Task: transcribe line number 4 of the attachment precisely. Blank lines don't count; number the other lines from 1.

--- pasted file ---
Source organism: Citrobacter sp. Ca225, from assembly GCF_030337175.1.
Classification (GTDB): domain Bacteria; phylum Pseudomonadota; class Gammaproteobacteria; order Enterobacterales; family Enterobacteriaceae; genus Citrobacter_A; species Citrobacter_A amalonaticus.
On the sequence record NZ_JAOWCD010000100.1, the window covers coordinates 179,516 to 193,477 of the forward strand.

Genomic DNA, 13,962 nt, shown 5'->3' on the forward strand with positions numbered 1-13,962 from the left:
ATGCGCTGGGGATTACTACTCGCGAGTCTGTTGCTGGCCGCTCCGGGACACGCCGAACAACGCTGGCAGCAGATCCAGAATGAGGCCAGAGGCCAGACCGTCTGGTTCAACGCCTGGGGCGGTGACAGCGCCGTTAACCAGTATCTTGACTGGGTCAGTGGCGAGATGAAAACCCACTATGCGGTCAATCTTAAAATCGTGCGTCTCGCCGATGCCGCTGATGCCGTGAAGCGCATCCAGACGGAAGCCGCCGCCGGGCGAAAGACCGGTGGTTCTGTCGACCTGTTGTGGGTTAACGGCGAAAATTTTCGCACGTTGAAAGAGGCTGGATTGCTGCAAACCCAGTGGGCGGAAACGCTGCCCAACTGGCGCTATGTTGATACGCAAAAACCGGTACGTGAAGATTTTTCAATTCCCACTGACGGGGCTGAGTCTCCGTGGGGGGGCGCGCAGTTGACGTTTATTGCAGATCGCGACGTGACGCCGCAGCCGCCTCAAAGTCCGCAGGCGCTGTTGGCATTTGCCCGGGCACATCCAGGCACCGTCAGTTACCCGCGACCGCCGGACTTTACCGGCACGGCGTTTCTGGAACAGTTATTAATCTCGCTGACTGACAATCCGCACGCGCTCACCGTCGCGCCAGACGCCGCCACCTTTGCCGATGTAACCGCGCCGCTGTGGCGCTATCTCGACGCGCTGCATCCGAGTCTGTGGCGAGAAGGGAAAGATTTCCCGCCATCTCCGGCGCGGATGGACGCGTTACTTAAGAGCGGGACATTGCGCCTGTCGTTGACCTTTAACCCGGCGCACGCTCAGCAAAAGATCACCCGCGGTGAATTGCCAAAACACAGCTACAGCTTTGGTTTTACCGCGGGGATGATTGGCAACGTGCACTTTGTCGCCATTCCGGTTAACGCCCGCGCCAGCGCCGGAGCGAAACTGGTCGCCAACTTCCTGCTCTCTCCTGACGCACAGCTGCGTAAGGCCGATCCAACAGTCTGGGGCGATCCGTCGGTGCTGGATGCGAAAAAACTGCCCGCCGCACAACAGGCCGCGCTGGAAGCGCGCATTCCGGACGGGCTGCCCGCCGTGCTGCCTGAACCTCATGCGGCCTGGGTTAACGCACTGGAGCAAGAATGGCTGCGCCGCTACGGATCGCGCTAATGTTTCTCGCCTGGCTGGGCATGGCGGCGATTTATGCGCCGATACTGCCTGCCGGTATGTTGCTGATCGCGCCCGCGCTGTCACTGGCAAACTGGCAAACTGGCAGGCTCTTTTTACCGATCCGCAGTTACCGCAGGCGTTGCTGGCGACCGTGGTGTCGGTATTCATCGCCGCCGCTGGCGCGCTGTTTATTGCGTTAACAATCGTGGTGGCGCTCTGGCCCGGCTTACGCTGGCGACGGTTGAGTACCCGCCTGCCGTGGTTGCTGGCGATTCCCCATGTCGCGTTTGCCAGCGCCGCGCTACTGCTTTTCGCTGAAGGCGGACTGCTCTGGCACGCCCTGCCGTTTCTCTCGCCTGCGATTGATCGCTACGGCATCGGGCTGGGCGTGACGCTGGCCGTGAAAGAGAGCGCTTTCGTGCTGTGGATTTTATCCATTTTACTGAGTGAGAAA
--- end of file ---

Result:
Genomic DNA, 13,962 nt, shown 5'->3' on the forward strand with positions numbered 1-13,962 from the left: